Wulfthryth of Wilton

Wulfthryth, also known as Wilfrida (died c. 1000), was the second known consort of Edgar, King of England in the early 960s. Historians disagree whether she was his wife or mistress. Their daughter Edith was widely regarded in the eleventh century as a saint. In 964 Edgar married Ælfthryth, and then or earlier Wulfthryth returned to Wilton Abbey, where she had been brought up, with her daughter. Wulfthryth remained there for the rest of her life as abbess and died on 21 September in an unknown year around 1000. She was regarded as a saint at Wilton, but her cult did not spread more widely.[1]

Primary sourcesEdit

Wulfthryth is known to history through several sources, including the hagiography of the Secgan Manuscript,[2] John of Worcester’s Chronicle, William of Malmesbury,[3] Osburn’s life of Dunstan, the Life of St Wulfthryth found in The Wilton Chronicle,[4] A Royal Charter of King Edgar to Wulfthryth,[5] and the Vita Edithae by Goscelin.[6] The medieval source record her as living an exemplary life of sanctity and virtue and her virtues were often contrasted to the machinations of Edgar's second (third?) wife, Ælfthryth.[7]

LifeEdit

 
Near contemporary drawing of Edith.

Wulfthryth was an English noblewoman, a cousin of Wulfhild, born about 937, whom King Edgar of England carried off from the nunnery at Wilton Abbey and took to his residence at Kemsing, near Sevenoaks.[8] While in Kent, Wulfthryth gave birth to a daughter, Edith.[9]

After at least a year, Wulfthryth returned to Wilton Abbey, taking Edith with her.[10] She later became head of the abbey and outlived her daughter.

According to early monastic texts, under Saint Dunstan's direction Edgar did penance for this crime by not wearing his crown for seven years.[11] As part of his penance, Edgar gave Wilfrida six estates in Wiltshire and the Isle of Wight which she passed on to Wilton Abbey in 965AD.[12] Some form of bride abduction, often more simulated force than actual, by this time, may have existed as a vestige of earlier Anglo-Saxon tradition, and historians have alternatively referred to Wilfrida as Edgar's concubine or his second wife, although never as a captive. Given the religious customs of the time, his penance was probably related to his violation of the sanctity of her religious vocation, rather than to any personal affront to Wilfrida. It is clear that the two may have had a continuing friendship long after her return to Wilton. In any event, Edgar seems to have acknowledged Edith as his daughter; the relationship may have been considered a marriage, despite the formal church sanction, as was the custom of the time, and if so Edith was a legitimate daughter.

Wulfthryth continued to have considerable influence upon Edgar after her return to Wilton. She was able to stop bailiffs from arresting a thief who had taken sanctuary in the Abbey[13] and was able to secure the release of two Wilton priests who had been imprisoned by the reeve of Wilton.[14] As Abbess of Wilton, she built a stone wall around the Abbey and also used her wealth to build up the abbey's collection of relics.[15] Goscelin calls her the "hidden treasure and light" of the Abbey, and she was held in high esteem during her life.[16] and she is credited with miracles during her lifetime,[17] and Alms giving.[18]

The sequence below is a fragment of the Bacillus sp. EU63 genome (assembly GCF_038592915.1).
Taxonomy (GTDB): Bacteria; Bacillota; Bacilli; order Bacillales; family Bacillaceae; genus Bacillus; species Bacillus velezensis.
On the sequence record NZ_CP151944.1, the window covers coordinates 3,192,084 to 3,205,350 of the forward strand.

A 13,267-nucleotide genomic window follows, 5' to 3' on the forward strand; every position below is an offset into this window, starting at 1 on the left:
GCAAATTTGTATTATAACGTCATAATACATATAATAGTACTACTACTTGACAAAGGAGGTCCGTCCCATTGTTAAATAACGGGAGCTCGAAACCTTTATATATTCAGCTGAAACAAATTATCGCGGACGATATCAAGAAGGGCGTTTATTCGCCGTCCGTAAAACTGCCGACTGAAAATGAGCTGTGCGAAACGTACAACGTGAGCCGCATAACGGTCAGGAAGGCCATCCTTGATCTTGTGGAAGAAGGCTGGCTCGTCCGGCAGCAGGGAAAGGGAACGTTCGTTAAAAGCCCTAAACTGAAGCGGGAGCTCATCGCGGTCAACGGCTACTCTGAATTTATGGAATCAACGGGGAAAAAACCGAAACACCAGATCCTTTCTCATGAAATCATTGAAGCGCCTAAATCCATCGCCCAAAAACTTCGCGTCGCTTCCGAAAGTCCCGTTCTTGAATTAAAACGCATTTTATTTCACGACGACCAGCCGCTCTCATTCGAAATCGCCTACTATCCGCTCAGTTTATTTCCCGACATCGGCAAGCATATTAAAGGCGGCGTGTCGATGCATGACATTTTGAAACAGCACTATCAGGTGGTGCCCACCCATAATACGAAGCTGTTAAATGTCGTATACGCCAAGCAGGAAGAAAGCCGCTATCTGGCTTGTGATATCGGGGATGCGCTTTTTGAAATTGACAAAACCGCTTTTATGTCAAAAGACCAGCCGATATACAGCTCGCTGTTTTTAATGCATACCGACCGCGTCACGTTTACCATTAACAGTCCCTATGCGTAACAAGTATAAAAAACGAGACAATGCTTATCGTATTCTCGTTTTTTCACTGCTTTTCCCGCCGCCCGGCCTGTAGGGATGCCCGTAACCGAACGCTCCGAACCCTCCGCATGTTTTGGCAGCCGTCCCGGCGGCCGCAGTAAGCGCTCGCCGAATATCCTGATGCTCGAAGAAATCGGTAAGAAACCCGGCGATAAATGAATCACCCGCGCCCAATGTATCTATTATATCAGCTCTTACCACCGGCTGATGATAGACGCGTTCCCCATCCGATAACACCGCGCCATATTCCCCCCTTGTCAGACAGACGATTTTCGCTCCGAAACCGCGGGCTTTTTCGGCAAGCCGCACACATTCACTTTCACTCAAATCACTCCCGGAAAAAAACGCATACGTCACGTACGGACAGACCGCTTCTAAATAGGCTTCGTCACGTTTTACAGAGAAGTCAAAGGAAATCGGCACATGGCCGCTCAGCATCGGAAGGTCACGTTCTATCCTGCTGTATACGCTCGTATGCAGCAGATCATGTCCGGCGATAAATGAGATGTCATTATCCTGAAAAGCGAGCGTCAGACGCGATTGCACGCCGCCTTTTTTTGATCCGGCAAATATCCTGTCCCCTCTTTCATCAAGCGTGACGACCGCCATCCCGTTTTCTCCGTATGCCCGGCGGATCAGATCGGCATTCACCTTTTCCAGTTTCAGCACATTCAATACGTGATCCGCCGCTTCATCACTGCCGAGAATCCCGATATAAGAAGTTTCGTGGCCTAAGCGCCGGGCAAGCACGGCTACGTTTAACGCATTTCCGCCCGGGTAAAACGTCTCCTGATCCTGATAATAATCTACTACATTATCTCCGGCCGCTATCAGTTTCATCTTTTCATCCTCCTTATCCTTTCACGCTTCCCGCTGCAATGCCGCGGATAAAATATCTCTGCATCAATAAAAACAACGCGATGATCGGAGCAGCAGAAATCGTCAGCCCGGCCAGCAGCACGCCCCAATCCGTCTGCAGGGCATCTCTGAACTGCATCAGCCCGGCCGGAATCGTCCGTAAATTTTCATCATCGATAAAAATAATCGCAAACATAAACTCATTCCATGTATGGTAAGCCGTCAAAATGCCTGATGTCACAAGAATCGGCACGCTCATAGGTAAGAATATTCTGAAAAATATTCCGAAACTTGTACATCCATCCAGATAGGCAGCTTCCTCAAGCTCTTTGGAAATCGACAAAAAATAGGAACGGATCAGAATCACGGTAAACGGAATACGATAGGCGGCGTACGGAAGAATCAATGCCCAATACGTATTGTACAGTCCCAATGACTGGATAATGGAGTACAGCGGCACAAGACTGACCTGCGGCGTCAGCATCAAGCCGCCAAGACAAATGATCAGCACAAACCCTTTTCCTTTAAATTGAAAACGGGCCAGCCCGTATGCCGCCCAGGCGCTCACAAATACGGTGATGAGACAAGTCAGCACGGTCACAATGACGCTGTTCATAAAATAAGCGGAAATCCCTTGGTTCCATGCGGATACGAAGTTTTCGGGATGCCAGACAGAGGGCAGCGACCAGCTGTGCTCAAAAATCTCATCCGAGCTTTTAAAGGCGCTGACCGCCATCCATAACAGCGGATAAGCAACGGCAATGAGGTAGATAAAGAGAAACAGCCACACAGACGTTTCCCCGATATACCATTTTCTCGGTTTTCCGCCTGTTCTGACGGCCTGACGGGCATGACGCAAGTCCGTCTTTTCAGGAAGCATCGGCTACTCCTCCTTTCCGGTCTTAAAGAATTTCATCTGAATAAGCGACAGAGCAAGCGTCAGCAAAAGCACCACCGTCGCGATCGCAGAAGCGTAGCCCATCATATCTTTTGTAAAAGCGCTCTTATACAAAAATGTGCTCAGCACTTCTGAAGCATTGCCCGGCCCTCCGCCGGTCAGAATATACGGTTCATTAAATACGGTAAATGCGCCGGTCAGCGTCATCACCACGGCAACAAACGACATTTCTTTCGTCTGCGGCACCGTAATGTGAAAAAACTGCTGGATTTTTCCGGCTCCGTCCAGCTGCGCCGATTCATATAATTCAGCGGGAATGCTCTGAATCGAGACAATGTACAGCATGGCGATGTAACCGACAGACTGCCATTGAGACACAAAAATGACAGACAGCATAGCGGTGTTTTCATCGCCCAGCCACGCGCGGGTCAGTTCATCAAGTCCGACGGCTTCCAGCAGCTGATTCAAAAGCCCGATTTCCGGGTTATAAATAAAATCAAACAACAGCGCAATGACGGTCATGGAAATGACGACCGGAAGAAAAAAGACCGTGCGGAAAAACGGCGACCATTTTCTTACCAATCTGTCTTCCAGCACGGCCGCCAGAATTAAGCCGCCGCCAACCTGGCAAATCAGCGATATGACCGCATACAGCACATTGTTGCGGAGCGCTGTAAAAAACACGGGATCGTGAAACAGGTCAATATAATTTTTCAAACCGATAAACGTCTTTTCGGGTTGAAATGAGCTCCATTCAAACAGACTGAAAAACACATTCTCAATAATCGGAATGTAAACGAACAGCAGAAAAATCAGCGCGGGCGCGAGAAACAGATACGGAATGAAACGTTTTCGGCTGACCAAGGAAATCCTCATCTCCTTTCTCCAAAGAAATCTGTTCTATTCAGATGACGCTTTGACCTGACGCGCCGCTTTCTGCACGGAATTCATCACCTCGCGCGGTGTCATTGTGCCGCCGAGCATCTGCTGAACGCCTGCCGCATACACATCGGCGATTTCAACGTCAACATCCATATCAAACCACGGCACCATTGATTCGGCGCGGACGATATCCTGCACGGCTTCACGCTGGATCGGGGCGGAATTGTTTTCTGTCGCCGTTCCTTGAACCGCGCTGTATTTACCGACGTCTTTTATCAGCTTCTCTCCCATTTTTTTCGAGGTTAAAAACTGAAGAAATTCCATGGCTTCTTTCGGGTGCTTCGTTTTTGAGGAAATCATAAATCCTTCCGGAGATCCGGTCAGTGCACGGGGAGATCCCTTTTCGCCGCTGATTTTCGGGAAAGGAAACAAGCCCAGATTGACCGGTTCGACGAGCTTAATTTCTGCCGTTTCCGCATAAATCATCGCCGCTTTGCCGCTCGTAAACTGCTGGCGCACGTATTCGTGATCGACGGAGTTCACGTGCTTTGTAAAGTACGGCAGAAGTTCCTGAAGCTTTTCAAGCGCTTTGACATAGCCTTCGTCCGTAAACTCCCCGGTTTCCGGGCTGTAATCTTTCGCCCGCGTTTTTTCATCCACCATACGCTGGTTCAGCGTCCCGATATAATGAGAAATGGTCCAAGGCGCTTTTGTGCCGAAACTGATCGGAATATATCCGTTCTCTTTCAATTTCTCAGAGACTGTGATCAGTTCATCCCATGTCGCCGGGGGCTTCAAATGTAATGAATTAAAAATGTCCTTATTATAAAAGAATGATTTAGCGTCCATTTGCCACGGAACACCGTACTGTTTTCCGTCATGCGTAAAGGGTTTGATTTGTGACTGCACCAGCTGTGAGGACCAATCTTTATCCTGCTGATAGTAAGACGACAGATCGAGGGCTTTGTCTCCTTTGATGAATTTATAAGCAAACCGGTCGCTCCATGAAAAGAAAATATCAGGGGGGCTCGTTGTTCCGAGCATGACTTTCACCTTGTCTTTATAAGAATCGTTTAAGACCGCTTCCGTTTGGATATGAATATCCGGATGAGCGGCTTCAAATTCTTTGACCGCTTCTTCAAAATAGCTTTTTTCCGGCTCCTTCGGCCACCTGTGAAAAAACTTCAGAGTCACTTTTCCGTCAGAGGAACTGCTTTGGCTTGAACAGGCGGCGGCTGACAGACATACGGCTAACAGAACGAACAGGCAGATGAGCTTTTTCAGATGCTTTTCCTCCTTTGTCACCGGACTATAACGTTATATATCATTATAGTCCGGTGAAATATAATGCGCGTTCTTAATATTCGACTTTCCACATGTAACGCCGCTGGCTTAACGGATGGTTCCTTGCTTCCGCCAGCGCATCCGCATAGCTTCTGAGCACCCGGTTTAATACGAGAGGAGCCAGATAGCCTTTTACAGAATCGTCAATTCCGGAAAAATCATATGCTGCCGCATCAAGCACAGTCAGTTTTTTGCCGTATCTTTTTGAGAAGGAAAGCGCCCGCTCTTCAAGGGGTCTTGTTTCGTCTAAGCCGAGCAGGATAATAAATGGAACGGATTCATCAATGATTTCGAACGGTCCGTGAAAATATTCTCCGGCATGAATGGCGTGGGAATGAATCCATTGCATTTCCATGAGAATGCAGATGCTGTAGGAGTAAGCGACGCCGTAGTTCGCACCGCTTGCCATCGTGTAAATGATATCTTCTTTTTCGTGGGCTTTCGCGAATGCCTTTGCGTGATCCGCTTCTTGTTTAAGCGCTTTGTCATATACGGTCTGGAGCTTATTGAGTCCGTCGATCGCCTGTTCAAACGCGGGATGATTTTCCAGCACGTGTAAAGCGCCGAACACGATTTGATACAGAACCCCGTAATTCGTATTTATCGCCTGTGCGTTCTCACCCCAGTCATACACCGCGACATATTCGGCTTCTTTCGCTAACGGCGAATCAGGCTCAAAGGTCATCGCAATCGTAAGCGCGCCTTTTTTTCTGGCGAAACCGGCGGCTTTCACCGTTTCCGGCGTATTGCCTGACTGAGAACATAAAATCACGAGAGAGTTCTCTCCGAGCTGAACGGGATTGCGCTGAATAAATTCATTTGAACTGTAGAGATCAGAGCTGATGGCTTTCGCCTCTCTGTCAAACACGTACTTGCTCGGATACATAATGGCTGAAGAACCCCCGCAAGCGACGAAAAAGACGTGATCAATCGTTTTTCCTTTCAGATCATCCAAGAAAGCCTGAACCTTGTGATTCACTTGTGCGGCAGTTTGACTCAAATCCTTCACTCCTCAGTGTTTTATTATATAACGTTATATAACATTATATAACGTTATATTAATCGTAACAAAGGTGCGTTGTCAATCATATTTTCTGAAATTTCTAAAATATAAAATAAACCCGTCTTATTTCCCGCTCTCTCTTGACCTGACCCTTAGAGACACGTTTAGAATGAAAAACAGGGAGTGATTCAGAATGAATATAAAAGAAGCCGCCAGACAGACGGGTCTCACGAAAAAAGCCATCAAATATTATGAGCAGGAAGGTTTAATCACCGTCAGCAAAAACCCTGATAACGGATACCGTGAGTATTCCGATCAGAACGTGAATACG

VenerationEdit

 
St Mary's church, Wilton

Both Wulfthryth and her daughter Edith were regarded as saints after their lifetimes.[19] Wulfthryth died at Wilton on 21 September, probably in the year 1000, and was buried before the main altar of the Wilton Abbey church.[20]

Her Feast Day is 13 September.

ReferencesEdit

 
A coin of Edgar, c.973.
  1. ^ Yorke, Barbara (2004). "Wulfthryth (St Wulfthryth) (d. c.1000), abbess of Wilton". Oxford Dictionary of National Biography. Oxford University Press. doi:10.1093/ref:odnb/49423. (subscription or UK public library membership required)
  2. ^ Stowe MS 944, British Library.
  3. ^ William of Malmesbury Gesta Regum Anglorum, Volume 2 (Oxford University Press, 1999)p.139).
  4. ^ Wiesje Emons-Nijenhuis, The Embedded Saint, the Wilton Chronicle's Life of St Wulfthryth in Revue Bénédictine Volume 119, Number 1 Jun 2009
  5. ^ Manuscript Sawyer 799
  6. ^ Katherine O'Brien O'Keeffe, Stealing Obedience: Narratives of Agency and Identity in Later Anglo-Saxon England (University of Toronto Press, 2012) ebook.
  7. ^ Katherine O'Brien O'Keeffe, Stealing Obedience: Narratives of Agency and Identity in Later Anglo-Saxon England (University of Toronto Press, 2012) ebook.
  8. ^ Stephen Morillo, The Haskins Society Journal (Boydell Press, 2003), page 97
  9. ^ Pauline Stafford, Queen Emma & Queen Edith (Blackwell, 2001), pp. 324-325
  10. ^ Mrs Jameson, Legends of the monastic orders: as represented in the fine arts, p. 95
  11. ^ Ann Williams, Oxford Dictionary of National Biography (Oxford University Press, 2004), (Edgar Pacificus), accessed 16 May 2012 (Subscription site)
  12. ^ Wulfthryth at OxfordDNB (Subscription site)
  13. ^ Stephen Morillo, The Haskins Society Journal (Boydell Press, 2003)page 112
  14. ^ Gwen Seabourne, Imprisoning Medieval Women: The Non-judicial Confinement and Abduction of Women in England, c. 1170-1509 (Ashgate Publishing, Ltd., 2011) page 184
  15. ^ Wulfthryth at OxfordDNB.
  16. ^ A. Wilmart, La légende de Ste Édith en prose et vers par le moine Goscelin, Analecta Bollandiana, 56 (1938), 5–101, 265–307
  17. ^ Wulfthryth at OxfordDNB.
  18. ^ The Liber Vitae of the New Minster, Winchester Fol 26r.20 (901 x 904 - ?)
  19. ^ Barbara Yorke, Oxford Dictionary of National Biography (Oxford University Press, 2004), (St Wulfthryth, abbess of Wilton) accessdate=17 November 2012
  20. ^ Wulfthryth at OxfordDNB.